One of the mysteries of the English language finally explained.
1A cat.‘dangly baubles can be too tantalizing for even the best behaved pusses’
cat, domestic cat, wild cat, alley cat, kittenView synonyms
- ‘I sat next to puss on the couch again but Sam never left the door.’
- ‘At the grand old age of 22, Wilhemina the puss has enjoyed more than her share of cat lives.’
- ‘But after two days, the lucky puss was able to return home none the worse after his four-week ordeal.’
- ‘Apparently, her puss Fang soon tires of any particular flavor and makes life difficult at meal times.’
- ‘Catfights also cause nasty abscesses that result in pain and trips to the vet for puss.’
- ‘‘Ah, there you are, puss,’ the gentleman said in a pinched voice, his attention on Croft.’
- ‘While licking its claws, puss leaves a collection of the organism there, which in turn becomes yours when the cat scratches you.’
- ‘This does not amuse either puss who associate feathered birds with fair game and dinner.’
- ‘The puss used up one of her nine lives when she was spotted dodging the Ryanair Boeing 737 as it arrived from Dublin.’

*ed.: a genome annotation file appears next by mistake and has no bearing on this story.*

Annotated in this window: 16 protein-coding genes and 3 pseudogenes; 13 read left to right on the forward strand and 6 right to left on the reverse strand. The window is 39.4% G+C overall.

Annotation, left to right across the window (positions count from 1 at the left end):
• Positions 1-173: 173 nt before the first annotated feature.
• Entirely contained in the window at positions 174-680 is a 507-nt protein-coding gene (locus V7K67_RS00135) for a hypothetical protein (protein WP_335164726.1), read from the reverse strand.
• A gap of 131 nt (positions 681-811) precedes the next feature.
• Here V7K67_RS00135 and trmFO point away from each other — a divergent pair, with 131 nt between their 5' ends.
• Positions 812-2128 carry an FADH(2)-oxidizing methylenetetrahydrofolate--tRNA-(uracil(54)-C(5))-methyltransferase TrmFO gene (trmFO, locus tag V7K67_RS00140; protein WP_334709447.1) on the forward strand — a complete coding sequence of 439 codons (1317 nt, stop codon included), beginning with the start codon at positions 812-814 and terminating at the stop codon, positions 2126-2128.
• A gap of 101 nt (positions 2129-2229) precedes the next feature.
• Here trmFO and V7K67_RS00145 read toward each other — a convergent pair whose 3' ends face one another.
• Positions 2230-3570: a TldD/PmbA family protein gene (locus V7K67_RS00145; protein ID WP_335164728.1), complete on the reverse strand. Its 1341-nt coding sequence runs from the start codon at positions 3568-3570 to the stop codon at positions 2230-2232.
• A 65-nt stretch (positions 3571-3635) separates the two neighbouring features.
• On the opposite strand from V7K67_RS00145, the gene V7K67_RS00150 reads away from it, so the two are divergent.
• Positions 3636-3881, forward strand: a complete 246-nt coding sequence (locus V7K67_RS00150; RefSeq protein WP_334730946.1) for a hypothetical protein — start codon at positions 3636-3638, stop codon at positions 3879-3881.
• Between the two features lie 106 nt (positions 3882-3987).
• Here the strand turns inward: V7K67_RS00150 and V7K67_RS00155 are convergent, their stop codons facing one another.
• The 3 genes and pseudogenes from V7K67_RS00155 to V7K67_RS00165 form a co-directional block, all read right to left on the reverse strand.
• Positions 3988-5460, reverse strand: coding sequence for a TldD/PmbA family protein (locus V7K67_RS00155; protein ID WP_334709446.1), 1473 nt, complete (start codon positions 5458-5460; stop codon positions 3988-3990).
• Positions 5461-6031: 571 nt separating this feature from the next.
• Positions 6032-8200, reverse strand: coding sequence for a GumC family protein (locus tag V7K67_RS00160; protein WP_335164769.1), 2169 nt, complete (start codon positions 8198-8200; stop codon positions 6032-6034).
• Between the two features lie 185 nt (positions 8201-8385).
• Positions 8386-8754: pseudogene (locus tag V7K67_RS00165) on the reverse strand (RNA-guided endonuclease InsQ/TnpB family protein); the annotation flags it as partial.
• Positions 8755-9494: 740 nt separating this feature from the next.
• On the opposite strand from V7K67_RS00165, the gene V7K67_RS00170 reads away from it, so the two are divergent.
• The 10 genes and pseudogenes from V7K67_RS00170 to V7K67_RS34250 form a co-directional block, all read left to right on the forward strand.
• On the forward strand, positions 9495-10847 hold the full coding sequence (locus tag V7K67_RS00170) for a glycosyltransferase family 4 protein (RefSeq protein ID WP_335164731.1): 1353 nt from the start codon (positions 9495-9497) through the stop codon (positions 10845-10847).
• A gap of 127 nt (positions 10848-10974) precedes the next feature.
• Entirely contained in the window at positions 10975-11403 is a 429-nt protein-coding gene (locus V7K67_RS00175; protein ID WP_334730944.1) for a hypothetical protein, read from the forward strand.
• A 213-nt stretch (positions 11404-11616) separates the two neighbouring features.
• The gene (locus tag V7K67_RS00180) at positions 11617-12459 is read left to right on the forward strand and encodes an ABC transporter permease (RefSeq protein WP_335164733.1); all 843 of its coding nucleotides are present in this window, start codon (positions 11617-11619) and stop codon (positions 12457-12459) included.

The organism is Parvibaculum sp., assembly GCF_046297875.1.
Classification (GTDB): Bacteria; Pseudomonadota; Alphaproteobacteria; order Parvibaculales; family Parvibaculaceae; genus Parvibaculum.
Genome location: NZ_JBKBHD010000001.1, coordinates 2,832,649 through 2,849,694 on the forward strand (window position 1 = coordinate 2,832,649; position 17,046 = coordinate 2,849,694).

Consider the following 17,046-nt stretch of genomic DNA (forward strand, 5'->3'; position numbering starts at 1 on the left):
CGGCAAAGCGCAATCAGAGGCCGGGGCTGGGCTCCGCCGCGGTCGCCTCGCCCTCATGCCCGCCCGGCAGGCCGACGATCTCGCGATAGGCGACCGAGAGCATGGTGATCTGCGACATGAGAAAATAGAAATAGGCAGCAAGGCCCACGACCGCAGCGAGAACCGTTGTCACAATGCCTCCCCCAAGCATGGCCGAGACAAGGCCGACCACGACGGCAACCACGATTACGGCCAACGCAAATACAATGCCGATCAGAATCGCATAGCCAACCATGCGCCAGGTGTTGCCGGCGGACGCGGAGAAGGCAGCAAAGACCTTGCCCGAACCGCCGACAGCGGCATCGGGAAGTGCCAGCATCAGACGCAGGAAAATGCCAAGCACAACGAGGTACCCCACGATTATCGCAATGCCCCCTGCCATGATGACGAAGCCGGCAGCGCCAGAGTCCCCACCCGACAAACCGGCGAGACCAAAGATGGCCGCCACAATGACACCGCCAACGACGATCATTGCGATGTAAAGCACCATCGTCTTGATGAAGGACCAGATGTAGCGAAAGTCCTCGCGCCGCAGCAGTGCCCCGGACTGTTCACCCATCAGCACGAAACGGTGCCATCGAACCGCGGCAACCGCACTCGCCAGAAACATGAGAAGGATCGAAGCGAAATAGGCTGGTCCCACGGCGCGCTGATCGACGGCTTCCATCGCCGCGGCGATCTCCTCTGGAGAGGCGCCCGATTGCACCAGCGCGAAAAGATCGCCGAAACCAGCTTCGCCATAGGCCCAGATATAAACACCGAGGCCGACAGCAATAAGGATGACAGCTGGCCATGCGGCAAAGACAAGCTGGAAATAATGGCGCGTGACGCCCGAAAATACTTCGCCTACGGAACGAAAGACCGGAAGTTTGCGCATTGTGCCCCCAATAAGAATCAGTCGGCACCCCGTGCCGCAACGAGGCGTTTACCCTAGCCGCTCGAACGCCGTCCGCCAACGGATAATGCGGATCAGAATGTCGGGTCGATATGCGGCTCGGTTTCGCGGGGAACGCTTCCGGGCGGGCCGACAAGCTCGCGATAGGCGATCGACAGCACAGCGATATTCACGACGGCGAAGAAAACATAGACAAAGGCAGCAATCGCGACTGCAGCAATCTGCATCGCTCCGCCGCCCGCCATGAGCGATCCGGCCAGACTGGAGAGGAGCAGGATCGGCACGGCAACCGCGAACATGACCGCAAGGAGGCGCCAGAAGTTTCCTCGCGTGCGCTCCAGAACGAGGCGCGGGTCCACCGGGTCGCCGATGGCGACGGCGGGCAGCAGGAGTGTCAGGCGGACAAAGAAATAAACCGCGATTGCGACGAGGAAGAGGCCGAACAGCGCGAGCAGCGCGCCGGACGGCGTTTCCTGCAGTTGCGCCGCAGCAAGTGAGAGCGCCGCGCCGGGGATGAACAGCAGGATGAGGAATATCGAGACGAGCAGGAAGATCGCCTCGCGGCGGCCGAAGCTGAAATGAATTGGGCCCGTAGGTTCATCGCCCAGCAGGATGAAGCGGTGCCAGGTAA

- ‘Between 10 and 15 cats, including a pregnant puss, have been found dead near the intersection of Balmain Rd and Moore St in the past year.’
- ‘A pretty puss Sophie came second in a beautiful pet competition - despite being dead.’
- ‘Even the mildest mannered little pooch or the purrfect pet puss will bite and scratch savagely when injured.’
- 1.1usually with modifier A playful or coquettish girl or young woman.‘you are an impudent puss, Miss Alice’
- ‘‘Don't get all huffy, puss,’ Louis said gently.’
- ‘‘You're getting me into trouble, puss,’ Louis would say reproachfully.’
- ‘‘Don't worry, puss,’ he said, heading out of the room.’
- ‘All the better for hearing that you're safe and well, puss.’
- ‘What made you think there's an intruder, puss?’
Early 16th century: probably from Middle Low German pūs (also pūskatte) or Dutch poes, of unknown origin.
A person's face, mouth, or expression.‘they hush up with little smiles on their pusses’‘look at the long puss on him—you'd think he'd be happy for his brother’
face, features, physiognomy, profileView synonyms
- ‘He had a right puss on him when he lifted it down off the stool.’
- ‘Everybody says she always had a puss on her face, and I always smiled.’
- ‘There was nothing more exasperating than the snug puss of my Dublin work colleague as he entered the office the morning after.’
- ‘In any case, after looking at his smug puss for an hour or so, I'm far more likely to pass on the son and vote for the parents.’
- ‘As for Specter - we're sick to death of seeing his puss.’
Late 19th century: from Irish pus ‘lip, mouth’.
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